Peru's battle with drugs and debt
WITH the arrest of 37 senior police officers, new Peruvian President Alan Garc'ia P'erez has made a good start toward dealing with the corruption in his nation's law enforcment agencies which has permitted Peru's cocaine trade to flourish. Two weeks ago his government broke up a 19-man drug ring. Widespread official corruption and cocaine trafficking are two of several pressing problems the enthusiastic Mr. Garc'ia must confront.
He has also taken a firm stand on a third problem, repayment of foreign debt; his response has potentially serious ramifications for all international creditors, and it bears watching. Garc'ia says Peru would probably pay only $350 million of the $5.1 billion due this year to foreign creditors, in line with his insistence that the repayment be 10 percent of his nation's annual export revenue, so that funds are available for economic development.
If Garc'ia persists in this policy, nations with much larger foreign debt -- particularly Mexico and Brazil -- may be tempted to do likewise.
Garc'ia finds himself in the position that Colombian President Belisario Betancur occupied a year ago: If he is to lead his nation, he must first establish that he, not the illegal drug industry, is in charge.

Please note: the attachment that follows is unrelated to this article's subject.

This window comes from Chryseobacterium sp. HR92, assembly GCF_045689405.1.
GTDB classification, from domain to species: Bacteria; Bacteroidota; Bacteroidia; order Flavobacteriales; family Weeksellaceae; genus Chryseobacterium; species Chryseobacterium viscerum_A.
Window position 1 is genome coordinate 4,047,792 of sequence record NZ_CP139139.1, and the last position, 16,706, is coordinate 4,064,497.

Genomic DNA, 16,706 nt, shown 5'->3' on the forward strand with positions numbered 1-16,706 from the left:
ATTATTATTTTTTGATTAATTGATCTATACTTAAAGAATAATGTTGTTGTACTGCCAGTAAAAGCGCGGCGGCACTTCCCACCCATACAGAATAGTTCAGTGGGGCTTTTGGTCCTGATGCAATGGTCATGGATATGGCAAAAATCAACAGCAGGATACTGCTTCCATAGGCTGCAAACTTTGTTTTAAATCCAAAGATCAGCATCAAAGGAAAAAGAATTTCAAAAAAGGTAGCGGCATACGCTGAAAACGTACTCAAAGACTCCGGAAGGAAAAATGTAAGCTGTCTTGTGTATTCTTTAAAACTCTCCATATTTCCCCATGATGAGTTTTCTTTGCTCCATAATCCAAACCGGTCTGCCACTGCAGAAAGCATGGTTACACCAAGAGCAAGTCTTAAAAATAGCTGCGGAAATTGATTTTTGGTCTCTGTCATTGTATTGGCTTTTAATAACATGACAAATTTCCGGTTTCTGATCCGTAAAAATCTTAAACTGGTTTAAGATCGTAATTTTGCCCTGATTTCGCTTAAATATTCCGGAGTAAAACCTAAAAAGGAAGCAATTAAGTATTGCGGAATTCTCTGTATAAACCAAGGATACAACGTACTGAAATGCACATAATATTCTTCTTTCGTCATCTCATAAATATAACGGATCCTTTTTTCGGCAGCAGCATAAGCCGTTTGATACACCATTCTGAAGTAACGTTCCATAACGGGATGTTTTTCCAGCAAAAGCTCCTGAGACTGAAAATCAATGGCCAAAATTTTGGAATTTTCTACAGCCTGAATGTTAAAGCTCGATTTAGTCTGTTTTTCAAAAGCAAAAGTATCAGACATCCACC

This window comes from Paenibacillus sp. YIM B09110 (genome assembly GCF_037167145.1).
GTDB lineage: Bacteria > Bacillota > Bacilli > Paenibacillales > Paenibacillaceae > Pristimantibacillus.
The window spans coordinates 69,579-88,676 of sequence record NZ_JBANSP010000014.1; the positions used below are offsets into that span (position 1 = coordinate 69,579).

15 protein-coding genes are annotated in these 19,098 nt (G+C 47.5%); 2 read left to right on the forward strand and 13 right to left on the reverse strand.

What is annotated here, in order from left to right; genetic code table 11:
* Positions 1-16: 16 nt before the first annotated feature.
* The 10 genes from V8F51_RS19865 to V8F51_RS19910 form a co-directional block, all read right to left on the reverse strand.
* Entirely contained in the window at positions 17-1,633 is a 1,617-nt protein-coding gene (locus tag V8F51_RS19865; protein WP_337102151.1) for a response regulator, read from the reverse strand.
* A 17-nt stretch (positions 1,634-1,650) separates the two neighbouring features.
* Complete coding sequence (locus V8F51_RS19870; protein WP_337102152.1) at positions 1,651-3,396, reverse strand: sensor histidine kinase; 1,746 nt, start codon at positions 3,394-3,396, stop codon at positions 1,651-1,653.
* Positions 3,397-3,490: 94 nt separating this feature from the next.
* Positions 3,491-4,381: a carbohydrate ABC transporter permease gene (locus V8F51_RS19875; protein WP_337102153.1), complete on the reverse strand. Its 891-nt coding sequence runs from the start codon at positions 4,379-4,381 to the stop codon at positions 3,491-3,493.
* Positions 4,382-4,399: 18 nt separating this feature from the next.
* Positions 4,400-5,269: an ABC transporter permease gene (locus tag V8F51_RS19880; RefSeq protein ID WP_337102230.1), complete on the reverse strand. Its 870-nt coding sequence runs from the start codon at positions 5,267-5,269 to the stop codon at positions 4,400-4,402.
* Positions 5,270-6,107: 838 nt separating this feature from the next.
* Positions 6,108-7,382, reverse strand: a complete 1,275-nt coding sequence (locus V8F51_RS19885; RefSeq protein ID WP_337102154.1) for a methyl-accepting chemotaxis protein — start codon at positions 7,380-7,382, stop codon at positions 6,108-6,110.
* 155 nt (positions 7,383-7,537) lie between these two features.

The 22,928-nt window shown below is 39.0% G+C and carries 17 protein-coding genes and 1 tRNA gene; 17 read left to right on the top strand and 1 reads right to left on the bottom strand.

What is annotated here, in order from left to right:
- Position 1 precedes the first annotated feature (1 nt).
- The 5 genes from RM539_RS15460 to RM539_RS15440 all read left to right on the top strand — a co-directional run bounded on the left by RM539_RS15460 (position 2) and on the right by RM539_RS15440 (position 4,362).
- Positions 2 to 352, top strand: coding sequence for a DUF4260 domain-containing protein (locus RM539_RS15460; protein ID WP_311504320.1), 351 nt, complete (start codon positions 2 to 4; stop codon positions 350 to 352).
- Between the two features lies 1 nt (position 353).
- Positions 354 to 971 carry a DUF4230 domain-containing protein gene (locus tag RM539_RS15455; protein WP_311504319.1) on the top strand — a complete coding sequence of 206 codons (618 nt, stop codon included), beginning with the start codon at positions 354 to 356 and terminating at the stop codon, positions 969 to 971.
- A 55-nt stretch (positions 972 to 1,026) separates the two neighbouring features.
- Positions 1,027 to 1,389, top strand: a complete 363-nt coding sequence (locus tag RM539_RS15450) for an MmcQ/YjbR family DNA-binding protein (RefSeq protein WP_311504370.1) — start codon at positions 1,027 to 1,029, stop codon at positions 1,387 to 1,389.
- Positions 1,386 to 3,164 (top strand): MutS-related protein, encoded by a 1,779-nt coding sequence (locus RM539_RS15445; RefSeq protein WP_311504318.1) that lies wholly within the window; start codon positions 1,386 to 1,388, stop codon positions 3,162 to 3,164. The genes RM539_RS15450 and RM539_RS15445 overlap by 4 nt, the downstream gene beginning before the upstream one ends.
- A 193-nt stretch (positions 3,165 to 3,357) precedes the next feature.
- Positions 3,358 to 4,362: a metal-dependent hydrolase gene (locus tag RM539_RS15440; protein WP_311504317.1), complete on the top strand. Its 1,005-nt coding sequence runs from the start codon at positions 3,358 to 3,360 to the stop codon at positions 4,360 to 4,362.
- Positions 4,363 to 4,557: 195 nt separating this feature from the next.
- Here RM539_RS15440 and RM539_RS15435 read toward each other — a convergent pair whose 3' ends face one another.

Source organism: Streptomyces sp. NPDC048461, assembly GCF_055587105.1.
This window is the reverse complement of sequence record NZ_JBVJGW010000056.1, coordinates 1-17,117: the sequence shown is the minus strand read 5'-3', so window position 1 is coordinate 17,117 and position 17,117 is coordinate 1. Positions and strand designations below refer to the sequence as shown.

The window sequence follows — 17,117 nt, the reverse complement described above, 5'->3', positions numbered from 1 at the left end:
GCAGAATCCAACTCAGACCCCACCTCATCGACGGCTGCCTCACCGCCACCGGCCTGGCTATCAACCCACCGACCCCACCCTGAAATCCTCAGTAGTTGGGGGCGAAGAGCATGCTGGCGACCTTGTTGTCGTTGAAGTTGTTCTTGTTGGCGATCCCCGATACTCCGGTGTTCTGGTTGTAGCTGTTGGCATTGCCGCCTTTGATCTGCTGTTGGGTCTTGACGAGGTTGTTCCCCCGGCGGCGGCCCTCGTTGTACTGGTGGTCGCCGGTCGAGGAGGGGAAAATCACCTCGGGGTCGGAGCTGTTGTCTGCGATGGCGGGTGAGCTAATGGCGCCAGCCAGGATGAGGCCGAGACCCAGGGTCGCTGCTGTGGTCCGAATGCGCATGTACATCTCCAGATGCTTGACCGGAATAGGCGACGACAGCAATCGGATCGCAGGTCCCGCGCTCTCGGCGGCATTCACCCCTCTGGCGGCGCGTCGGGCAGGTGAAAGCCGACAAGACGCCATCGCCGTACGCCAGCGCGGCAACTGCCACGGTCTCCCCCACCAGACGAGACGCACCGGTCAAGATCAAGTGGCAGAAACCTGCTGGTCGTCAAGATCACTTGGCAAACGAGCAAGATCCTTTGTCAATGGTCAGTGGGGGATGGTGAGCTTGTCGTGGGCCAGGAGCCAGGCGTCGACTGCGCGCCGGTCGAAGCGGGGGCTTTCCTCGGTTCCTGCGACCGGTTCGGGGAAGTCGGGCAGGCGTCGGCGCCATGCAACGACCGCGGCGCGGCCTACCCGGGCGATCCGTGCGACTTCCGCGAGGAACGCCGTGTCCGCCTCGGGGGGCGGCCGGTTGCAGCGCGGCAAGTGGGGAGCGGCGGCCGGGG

Illegal drugs are big business in both counties, with the United States the main market. An estimated 45 percent of cocaine in the US derives from coca plants grown in Peru. And clandestine laboratories in Colombia process into final form three-fourths of the cocaine Americans use.
Mr. Betancur has had mixed success. In a series of well-publicized raids last year, many drug labs were put out of business and processors arrested. Most people arrested, however, have been released by the court system, which has said insufficient evidence exists to hold them.
Garc'ia -- like Betancur -- will have to be more successful than that to control his nation's affairs. Clamping down on entrenched corruption and the drug trade will not be easy. Drugs are one of the few thriving industries in Peru, where unemployment is high, the economy flat, and annual inflation at 100 percent.
But Garc'ia may have a new ally -- growing public outrage over the corruption of government officials who have protected drug traffickers. Colombia's Betancur has noted that when the illegal drug trade becomes deeply entrenched in a nation, the government must fight for the country's existence. In that struggle the biggest ally is the people. If sizable numbers of Peruvians became concerned about the degree to which the corrupting influence of drug traffickers affects their nation, it would be of major aid to Garc'ia. The first signs of such a stirring are now visible.